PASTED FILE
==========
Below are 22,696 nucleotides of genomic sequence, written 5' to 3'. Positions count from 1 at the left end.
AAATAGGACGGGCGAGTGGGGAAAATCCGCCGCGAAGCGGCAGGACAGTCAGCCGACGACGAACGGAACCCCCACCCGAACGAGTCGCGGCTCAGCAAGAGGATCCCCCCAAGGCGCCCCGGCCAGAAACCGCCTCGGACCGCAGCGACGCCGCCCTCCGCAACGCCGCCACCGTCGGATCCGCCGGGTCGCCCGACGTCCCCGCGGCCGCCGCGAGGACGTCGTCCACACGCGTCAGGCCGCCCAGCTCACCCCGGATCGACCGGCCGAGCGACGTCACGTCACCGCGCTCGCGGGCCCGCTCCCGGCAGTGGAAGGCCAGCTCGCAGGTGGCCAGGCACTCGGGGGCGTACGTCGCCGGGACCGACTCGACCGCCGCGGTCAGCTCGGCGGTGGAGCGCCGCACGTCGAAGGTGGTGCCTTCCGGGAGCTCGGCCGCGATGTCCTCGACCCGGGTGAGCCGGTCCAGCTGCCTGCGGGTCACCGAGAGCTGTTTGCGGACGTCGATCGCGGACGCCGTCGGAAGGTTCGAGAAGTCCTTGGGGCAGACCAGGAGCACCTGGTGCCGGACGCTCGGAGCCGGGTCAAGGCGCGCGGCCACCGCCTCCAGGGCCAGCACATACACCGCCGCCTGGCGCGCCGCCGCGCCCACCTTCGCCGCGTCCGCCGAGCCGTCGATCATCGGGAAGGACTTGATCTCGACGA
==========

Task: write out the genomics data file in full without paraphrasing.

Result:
Below are 22,696 nucleotides of genomic sequence, written 5' to 3'. Positions count from 1 at the left end.
AAATAGGACGGGCGAGTGGGGAAAATCCGCCGCGAAGCGGCAGGACAGTCAGCCGACGACGAACGGAACCCCCACCCGAACGAGTCGCGGCTCAGCAAGAGGATCCCCCCAAGGCGCCCCGGCCAGAAACCGCCTCGGACCGCAGCGACGCCGCCCTCCGCAACGCCGCCACCGTCGGATCCGCCGGGTCGCCCGACGTCCCCGCGGCCGCCGCGAGGACGTCGTCCACACGCGTCAGGCCGCCCAGCTCACCCCGGATCGACCGGCCGAGCGACGTCACGTCACCGCGCTCGCGGGCCCGCTCCCGGCAGTGGAAGGCCAGCTCGCAGGTGGCCAGGCACTCGGGGGCGTACGTCGCCGGGACCGACTCGACCGCCGCGGTCAGCTCGGCGGTGGAGCGCCGCACGTCGAAGGTGGTGCCTTCCGGGAGCTCGGCCGCGATGTCCTCGACCCGGGTGAGCCGGTCCAGCTGCCTGCGGGTCACCGAGAGCTGTTTGCGGACGTCGATCGCGGACGCCGTCGGAAGGTTCGAGAAGTCCTTGGGGCAGACCAGGAGCACCTGGTGCCGGACGCTCGGAGCCGGGTCAAGGCGCGCGGCCACCGCCTCCAGGGCCAGCACATACACCGCCGCCTGGCGCGCCGCCGCGCCCACCTTCGCCGCGTCCGCCGAGCCGTCGATCATCGGGAAGGACTTGATCTCGACGA